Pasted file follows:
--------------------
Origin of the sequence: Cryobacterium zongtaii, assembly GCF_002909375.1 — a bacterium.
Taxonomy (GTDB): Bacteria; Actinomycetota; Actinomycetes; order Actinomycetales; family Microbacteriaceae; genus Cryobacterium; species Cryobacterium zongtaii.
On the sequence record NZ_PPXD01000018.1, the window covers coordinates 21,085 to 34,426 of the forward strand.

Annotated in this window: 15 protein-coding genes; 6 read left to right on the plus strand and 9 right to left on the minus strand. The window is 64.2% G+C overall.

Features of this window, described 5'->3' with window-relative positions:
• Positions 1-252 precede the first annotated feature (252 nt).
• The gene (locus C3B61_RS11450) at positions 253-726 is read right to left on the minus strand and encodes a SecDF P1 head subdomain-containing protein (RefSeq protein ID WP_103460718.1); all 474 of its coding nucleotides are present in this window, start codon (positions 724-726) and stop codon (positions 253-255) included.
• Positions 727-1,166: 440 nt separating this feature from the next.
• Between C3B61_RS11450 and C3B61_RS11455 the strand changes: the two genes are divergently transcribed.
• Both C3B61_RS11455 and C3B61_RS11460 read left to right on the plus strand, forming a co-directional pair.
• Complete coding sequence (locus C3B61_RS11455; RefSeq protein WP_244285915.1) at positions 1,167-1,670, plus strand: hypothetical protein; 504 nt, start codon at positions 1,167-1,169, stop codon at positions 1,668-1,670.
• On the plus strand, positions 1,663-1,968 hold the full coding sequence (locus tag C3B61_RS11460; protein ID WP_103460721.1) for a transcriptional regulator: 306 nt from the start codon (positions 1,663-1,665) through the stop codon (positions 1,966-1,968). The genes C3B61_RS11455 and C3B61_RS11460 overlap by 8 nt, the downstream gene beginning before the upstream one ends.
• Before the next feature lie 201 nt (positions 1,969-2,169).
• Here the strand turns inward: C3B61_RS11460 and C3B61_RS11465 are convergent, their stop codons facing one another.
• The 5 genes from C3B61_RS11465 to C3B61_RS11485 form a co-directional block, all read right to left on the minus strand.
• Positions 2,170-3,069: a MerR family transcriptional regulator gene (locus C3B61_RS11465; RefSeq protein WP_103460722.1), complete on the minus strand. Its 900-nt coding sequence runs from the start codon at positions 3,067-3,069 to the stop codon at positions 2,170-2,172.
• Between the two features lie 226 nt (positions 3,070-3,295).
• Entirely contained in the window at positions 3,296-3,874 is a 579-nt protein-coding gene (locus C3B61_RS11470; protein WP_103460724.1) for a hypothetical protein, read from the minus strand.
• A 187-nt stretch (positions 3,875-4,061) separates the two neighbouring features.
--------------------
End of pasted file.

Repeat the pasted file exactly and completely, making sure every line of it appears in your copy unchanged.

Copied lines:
Origin of the sequence: Cryobacterium zongtaii, assembly GCF_002909375.1 — a bacterium.
Taxonomy (GTDB): Bacteria; Actinomycetota; Actinomycetes; order Actinomycetales; family Microbacteriaceae; genus Cryobacterium; species Cryobacterium zongtaii.
On the sequence record NZ_PPXD01000018.1, the window covers coordinates 21,085 to 34,426 of the forward strand.

Annotated in this window: 15 protein-coding genes; 6 read left to right on the plus strand and 9 right to left on the minus strand. The window is 64.2% G+C overall.

Features of this window, described 5'->3' with window-relative positions:
• Positions 1-252 precede the first annotated feature (252 nt).
• The gene (locus C3B61_RS11450) at positions 253-726 is read right to left on the minus strand and encodes a SecDF P1 head subdomain-containing protein (RefSeq protein ID WP_103460718.1); all 474 of its coding nucleotides are present in this window, start codon (positions 724-726) and stop codon (positions 253-255) included.
• Positions 727-1,166: 440 nt separating this feature from the next.
• Between C3B61_RS11450 and C3B61_RS11455 the strand changes: the two genes are divergently transcribed.
• Both C3B61_RS11455 and C3B61_RS11460 read left to right on the plus strand, forming a co-directional pair.
• Complete coding sequence (locus C3B61_RS11455; RefSeq protein WP_244285915.1) at positions 1,167-1,670, plus strand: hypothetical protein; 504 nt, start codon at positions 1,167-1,169, stop codon at positions 1,668-1,670.
• On the plus strand, positions 1,663-1,968 hold the full coding sequence (locus tag C3B61_RS11460; protein ID WP_103460721.1) for a transcriptional regulator: 306 nt from the start codon (positions 1,663-1,665) through the stop codon (positions 1,966-1,968). The genes C3B61_RS11455 and C3B61_RS11460 overlap by 8 nt, the downstream gene beginning before the upstream one ends.
• Before the next feature lie 201 nt (positions 1,969-2,169).
• Here the strand turns inward: C3B61_RS11460 and C3B61_RS11465 are convergent, their stop codons facing one another.
• The 5 genes from C3B61_RS11465 to C3B61_RS11485 form a co-directional block, all read right to left on the minus strand.
• Positions 2,170-3,069: a MerR family transcriptional regulator gene (locus C3B61_RS11465; RefSeq protein WP_103460722.1), complete on the minus strand. Its 900-nt coding sequence runs from the start codon at positions 3,067-3,069 to the stop codon at positions 2,170-2,172.
• Between the two features lie 226 nt (positions 3,070-3,295).
• Entirely contained in the window at positions 3,296-3,874 is a 579-nt protein-coding gene (locus C3B61_RS11470; protein WP_103460724.1) for a hypothetical protein, read from the minus strand.
• A 187-nt stretch (positions 3,875-4,061) separates the two neighbouring features.